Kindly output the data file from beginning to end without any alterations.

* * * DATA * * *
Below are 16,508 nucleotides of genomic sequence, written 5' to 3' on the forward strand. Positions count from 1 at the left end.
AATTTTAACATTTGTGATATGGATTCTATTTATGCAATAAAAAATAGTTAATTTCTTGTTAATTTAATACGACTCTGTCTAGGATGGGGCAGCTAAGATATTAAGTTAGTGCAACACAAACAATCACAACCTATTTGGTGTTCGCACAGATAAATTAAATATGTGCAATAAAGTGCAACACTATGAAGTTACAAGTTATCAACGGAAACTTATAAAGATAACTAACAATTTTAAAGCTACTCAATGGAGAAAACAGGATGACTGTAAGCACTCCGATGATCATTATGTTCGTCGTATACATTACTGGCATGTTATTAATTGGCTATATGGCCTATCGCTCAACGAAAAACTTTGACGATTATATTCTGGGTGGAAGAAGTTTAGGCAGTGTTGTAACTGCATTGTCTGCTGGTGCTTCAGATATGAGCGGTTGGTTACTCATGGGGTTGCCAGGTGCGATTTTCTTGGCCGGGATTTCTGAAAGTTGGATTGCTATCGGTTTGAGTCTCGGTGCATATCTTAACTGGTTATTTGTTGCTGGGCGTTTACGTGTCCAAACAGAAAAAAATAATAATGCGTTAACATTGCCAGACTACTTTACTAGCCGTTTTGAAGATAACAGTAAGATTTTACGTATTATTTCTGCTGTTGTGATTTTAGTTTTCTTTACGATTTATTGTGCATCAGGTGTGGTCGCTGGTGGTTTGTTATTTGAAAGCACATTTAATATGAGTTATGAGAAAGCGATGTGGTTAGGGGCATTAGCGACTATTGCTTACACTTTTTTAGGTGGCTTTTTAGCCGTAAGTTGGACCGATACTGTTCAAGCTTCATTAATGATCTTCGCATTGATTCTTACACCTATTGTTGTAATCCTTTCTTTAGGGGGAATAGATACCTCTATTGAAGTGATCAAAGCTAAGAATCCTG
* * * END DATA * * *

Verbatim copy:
Below are 16,508 nucleotides of genomic sequence, written 5' to 3' on the forward strand. Positions count from 1 at the left end.
AATTTTAACATTTGTGATATGGATTCTATTTATGCAATAAAAAATAGTTAATTTCTTGTTAATTTAATACGACTCTGTCTAGGATGGGGCAGCTAAGATATTAAGTTAGTGCAACACAAACAATCACAACCTATTTGGTGTTCGCACAGATAAATTAAATATGTGCAATAAAGTGCAACACTATGAAGTTACAAGTTATCAACGGAAACTTATAAAGATAACTAACAATTTTAAAGCTACTCAATGGAGAAAACAGGATGACTGTAAGCACTCCGATGATCATTATGTTCGTCGTATACATTACTGGCATGTTATTAATTGGCTATATGGCCTATCGCTCAACGAAAAACTTTGACGATTATATTCTGGGTGGAAGAAGTTTAGGCAGTGTTGTAACTGCATTGTCTGCTGGTGCTTCAGATATGAGCGGTTGGTTACTCATGGGGTTGCCAGGTGCGATTTTCTTGGCCGGGATTTCTGAAAGTTGGATTGCTATCGGTTTGAGTCTCGGTGCATATCTTAACTGGTTATTTGTTGCTGGGCGTTTACGTGTCCAAACAGAAAAAAATAATAATGCGTTAACATTGCCAGACTACTTTACTAGCCGTTTTGAAGATAACAGTAAGATTTTACGTATTATTTCTGCTGTTGTGATTTTAGTTTTCTTTACGATTTATTGTGCATCAGGTGTGGTCGCTGGTGGTTTGTTATTTGAAAGCACATTTAATATGAGTTATGAGAAAGCGATGTGGTTAGGGGCATTAGCGACTATTGCTTACACTTTTTTAGGTGGCTTTTTAGCCGTAAGTTGGACCGATACTGTTCAAGCTTCATTAATGATCTTCGCATTGATTCTTACACCTATTGTTGTAATCCTTTCTTTAGGGGGAATAGATACCTCTATTGAAGTGATCAAAGCTAAGAATCCTG